Charles Dickens Museum and Dickens After Dark presentation of The Mystery of Edwin Drood 10 July 2015

On our return to London from Canterbury and other towns in Ken we checked into the Grange Lancaster Hotel, one of the boutique Grange hotels located in a traditional Georgian townhouse on Bedford Street in Bloomsbury, near the University of London Senate House where I was scheduled to attend a reception the evening of 7 July 2015. After the reception we had dinner at a nice Indian Restaurant Hason Raja and then we walked the streets of Bloomsbury to find the Charles Dickens Museum located in a Georgian Townhouse at 48 Doughty Street. We arrived after hours but soon found out that a rare “Dickens After Dark” event was to held on Friday 10 July. Cheryl managed to get tickets while I was at the history conference and we returned Friday to see a “World Premiere of the Mystery of Edwin Drood” (son Charley Dickens rare manuscript) performed by five theatrically talented Dickens scholars and presented in vignettes in each room of the Dickens House. See

Dr. Tony Williams, Dr. Peter Orford, Dr. Claire Wood, Ed Haslam, and Karen Martin,

Dr. Tony Williams, Dr. Peter Orford, Dr. Claire Wood, Ed Haslam, and Karen Martin,

Dickens lived 48 Doughty Street from 1837 until 1839 and wrote Oliver Twist and Nicholas Nickleby during this time. It wasn’t the first time that we had set foot into Dicken’s history during our trip having spent a day at Broadstairs, Kent on Sunday meeting cousins at the Royal Albion Hotel and walked up the path to the “Bleak House” overlooking Viking Bay. A few days later we also walked by the John Harvard Library in Southwark that was once the location for the Marshalsea Prison where Dicken’s father had been imprisoned for debt and nearby St. George the Martyr Church also known as Little Dorrit’s Church because of the story set there by Dickens in his novel Little Dorrit. At the end of his career Dickens was working on The Mystery of Edwin Drood but died before it was finished. His son Charley Dickens completed a manuscript but it was never produced into a play nor publicly read until this Dickens After Dark performance that coincided with the exhibition A Dickens Whodunit: Solving the Mystery of Edwin Drood curated by Dr. Peter Orford of the University of Buckingham.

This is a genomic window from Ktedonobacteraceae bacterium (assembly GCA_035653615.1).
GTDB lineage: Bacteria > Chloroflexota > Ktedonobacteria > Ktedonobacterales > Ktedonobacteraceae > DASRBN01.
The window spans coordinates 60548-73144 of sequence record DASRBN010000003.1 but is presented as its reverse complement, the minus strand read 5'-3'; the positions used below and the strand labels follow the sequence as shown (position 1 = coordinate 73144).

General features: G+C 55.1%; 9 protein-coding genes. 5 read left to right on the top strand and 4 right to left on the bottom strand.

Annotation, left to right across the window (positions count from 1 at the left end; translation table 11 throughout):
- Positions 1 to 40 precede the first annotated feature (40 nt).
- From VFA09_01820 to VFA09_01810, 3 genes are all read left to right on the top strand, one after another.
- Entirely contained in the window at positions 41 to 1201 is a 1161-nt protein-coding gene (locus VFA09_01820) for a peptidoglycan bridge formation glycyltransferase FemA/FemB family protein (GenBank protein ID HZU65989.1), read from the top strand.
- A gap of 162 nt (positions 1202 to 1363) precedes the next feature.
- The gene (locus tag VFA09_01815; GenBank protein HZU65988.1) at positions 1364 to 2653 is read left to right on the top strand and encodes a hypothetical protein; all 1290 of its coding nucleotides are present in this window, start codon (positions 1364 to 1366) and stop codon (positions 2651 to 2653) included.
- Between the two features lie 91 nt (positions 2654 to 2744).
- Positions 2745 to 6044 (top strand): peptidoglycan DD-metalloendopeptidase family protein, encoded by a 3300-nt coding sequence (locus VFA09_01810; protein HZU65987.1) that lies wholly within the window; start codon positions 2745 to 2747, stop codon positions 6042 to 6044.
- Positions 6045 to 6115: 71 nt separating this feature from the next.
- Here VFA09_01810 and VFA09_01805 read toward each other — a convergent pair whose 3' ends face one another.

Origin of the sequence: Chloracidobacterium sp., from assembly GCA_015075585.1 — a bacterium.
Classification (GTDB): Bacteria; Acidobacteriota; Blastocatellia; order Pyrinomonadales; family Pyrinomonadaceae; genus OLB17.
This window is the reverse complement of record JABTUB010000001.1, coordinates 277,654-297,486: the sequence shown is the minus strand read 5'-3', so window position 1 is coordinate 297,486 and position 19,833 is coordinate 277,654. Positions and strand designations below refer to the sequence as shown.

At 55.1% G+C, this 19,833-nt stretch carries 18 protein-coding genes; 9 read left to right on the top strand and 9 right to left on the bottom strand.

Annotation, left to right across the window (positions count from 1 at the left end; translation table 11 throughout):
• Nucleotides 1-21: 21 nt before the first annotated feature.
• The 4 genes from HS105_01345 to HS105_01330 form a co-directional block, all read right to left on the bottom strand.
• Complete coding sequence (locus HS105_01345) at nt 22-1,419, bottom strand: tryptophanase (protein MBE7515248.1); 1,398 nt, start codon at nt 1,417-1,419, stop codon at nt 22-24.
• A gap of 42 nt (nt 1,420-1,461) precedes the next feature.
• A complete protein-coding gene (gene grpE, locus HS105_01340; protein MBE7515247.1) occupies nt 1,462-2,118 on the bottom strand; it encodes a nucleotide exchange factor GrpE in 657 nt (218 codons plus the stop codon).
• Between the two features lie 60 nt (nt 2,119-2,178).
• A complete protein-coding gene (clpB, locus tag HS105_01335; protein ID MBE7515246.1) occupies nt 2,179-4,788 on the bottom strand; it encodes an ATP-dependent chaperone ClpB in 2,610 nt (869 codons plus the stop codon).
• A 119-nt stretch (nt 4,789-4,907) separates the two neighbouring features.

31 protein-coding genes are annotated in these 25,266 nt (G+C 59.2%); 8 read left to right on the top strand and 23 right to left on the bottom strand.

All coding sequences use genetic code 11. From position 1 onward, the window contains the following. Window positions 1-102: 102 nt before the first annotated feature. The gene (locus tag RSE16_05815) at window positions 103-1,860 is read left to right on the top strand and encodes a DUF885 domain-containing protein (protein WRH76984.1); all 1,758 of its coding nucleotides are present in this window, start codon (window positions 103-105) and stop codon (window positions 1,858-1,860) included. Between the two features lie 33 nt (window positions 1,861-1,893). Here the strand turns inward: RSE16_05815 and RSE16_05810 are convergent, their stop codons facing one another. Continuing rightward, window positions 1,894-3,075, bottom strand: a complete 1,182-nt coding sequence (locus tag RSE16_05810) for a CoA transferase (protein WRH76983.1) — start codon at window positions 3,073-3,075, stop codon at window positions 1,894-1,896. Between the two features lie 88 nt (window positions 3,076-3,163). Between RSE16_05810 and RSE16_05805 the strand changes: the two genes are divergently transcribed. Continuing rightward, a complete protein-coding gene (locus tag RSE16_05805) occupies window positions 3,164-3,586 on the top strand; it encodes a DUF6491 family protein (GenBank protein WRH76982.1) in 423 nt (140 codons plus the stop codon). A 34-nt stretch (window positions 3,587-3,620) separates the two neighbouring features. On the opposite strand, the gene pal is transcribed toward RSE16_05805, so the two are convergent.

We really enjoyed this Dickens after Dark event and visiting with the actors in between sets to learn more about how each of them has a personal and deep interest in Dickens and special expertise to share with others. Cheryl received a hands-on lesson in book-binding after the performance and we both enjoyed the music in the summer garden by Facio (and Pulpo on Youtube at ) and Jean Caprice on accordion ( ) We thank Shannon Hermes Museum Manager and all the museum staff for working on the many activities that made our visit to the Charles Dickens Museum so enjoyable.


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